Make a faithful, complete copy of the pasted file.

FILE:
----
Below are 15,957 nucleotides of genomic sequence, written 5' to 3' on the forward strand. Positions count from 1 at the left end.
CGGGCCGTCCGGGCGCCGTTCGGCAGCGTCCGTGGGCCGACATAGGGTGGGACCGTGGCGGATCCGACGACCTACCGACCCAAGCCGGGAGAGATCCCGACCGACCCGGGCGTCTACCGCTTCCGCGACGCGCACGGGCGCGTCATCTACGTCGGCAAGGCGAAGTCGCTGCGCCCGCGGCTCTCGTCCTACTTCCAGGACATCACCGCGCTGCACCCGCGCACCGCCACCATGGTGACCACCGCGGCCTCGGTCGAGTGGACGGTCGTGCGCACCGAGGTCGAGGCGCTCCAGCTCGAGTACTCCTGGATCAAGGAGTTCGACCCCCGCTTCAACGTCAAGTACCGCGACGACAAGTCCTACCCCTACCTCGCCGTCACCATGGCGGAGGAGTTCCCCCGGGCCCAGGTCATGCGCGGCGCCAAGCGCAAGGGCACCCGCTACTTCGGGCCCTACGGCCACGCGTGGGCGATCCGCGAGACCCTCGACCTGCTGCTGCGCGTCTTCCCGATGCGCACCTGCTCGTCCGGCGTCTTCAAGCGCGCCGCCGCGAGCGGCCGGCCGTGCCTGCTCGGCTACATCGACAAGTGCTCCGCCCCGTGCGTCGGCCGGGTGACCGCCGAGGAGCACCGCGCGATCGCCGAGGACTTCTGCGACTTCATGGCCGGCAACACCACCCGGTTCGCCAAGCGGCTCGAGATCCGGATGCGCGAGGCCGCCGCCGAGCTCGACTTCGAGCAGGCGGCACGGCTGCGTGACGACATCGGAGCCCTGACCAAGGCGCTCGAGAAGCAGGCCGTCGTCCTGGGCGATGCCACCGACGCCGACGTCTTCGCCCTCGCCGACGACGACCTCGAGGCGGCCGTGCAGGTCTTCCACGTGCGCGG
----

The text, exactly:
Below are 15,957 nucleotides of genomic sequence, written 5' to 3' on the forward strand. Positions count from 1 at the left end.
CGGGCCGTCCGGGCGCCGTTCGGCAGCGTCCGTGGGCCGACATAGGGTGGGACCGTGGCGGATCCGACGACCTACCGACCCAAGCCGGGAGAGATCCCGACCGACCCGGGCGTCTACCGCTTCCGCGACGCGCACGGGCGCGTCATCTACGTCGGCAAGGCGAAGTCGCTGCGCCCGCGGCTCTCGTCCTACTTCCAGGACATCACCGCGCTGCACCCGCGCACCGCCACCATGGTGACCACCGCGGCCTCGGTCGAGTGGACGGTCGTGCGCACCGAGGTCGAGGCGCTCCAGCTCGAGTACTCCTGGATCAAGGAGTTCGACCCCCGCTTCAACGTCAAGTACCGCGACGACAAGTCCTACCCCTACCTCGCCGTCACCATGGCGGAGGAGTTCCCCCGGGCCCAGGTCATGCGCGGCGCCAAGCGCAAGGGCACCCGCTACTTCGGGCCCTACGGCCACGCGTGGGCGATCCGCGAGACCCTCGACCTGCTGCTGCGCGTCTTCCCGATGCGCACCTGCTCGTCCGGCGTCTTCAAGCGCGCCGCCGCGAGCGGCCGGCCGTGCCTGCTCGGCTACATCGACAAGTGCTCCGCCCCGTGCGTCGGCCGGGTGACCGCCGAGGAGCACCGCGCGATCGCCGAGGACTTCTGCGACTTCATGGCCGGCAACACCACCCGGTTCGCCAAGCGGCTCGAGATCCGGATGCGCGAGGCCGCCGCCGAGCTCGACTTCGAGCAGGCGGCACGGCTGCGTGACGACATCGGAGCCCTGACCAAGGCGCTCGAGAAGCAGGCCGTCGTCCTGGGCGATGCCACCGACGCCGACGTCTTCGCCCTCGCCGACGACGACCTCGAGGCGGCCGTGCAGGTCTTCCACGTGCGCGG